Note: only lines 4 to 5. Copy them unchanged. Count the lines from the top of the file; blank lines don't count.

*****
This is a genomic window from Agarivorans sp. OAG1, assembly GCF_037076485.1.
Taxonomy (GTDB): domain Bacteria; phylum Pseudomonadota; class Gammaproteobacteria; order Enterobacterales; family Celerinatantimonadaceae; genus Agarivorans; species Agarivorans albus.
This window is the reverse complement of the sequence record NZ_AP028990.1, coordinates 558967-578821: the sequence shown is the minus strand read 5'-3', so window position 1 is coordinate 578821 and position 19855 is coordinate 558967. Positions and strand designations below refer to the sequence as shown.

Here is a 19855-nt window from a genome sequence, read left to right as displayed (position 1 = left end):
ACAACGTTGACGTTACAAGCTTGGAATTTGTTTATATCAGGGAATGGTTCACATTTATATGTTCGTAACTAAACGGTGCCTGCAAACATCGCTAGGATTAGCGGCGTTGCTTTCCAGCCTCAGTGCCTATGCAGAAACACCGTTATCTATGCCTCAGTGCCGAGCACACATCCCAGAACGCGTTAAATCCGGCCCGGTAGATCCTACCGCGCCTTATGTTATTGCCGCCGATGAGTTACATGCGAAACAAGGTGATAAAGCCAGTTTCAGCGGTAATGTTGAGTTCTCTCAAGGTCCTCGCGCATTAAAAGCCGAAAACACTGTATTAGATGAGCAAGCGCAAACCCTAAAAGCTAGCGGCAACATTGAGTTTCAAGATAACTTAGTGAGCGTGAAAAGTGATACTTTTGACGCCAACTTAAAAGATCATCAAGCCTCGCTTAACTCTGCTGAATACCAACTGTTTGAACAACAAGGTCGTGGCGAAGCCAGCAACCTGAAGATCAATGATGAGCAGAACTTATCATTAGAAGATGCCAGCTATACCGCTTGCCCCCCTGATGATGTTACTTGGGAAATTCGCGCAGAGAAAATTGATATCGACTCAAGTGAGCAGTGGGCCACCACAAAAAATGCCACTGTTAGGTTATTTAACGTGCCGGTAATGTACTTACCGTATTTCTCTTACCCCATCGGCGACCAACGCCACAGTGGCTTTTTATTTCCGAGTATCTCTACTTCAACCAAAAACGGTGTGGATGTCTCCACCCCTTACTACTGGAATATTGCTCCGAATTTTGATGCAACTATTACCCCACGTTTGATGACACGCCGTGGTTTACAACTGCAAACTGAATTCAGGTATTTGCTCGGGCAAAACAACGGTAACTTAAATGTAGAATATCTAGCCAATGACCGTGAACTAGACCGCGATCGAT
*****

Here is a 19855-nt window from a genome sequence, read left to right as displayed (position 1 = left end):
ACAACGTTGACGTTACAAGCTTGGAATTTGTTTATATCAGGGAATGGTTCACATTTATATGTTCGTAACTAAACGGTGCCTGCAAACATCGCTAGGATTAGCGGCGTTGCTTTCCAGCCTCAGTGCCTATGCAGAAACACCGTTATCTATGCCTCAGTGCCGAGCACACATCCCAGAACGCGTTAAATCCGGCCCGGTAGATCCTACCGCGCCTTATGTTATTGCCGCCGATGAGTTACATGCGAAACAAGGTGATAAAGCCAGTTTCAGCGGTAATGTTGAGTTCTCTCAAGGTCCTCGCGCATTAAAAGCCGAAAACACTGTATTAGATGAGCAAGCGCAAACCCTAAAAGCTAGCGGCAACATTGAGTTTCAAGATAACTTAGTGAGCGTGAAAAGTGATACTTTTGACGCCAACTTAAAAGATCATCAAGCCTCGCTTAACTCTGCTGAATACCAACTGTTTGAACAACAAGGTCGTGGCGAAGCCAGCAACCTGAAGATCAATGATGAGCAGAACTTATCATTAGAAGATGCCAGCTATACCGCTTGCCCCCCTGATGATGTTACTTGGGAAATTCGCGCAGAGAAAATTGATATCGACTCAAGTGAGCAGTGGGCCACCACAAAAAATGCCACTGTTAGGTTATTTAACGTGCCGGTAATGTACTTACCGTATTTCTCTTACCCCATCGGCGACCAACGCCACAGTGGCTTTTTATTTCCGAGTATCTCTACTTCAACCAAAAACGGTGTGGATGTCTCCACCCCTTACTACTGGAATATTGCTCCGAATTTTGATGCAACTATTACCCCACGTTTGATGACACGCCGTGGTTTACAACTGCAAACTGAATTCAGGTATTTGCTCGGGCAAAACAACGGTAACTTAAATGTAGAATATCTAGCCAATGACCGTGAACTAGACCGCGATCGAT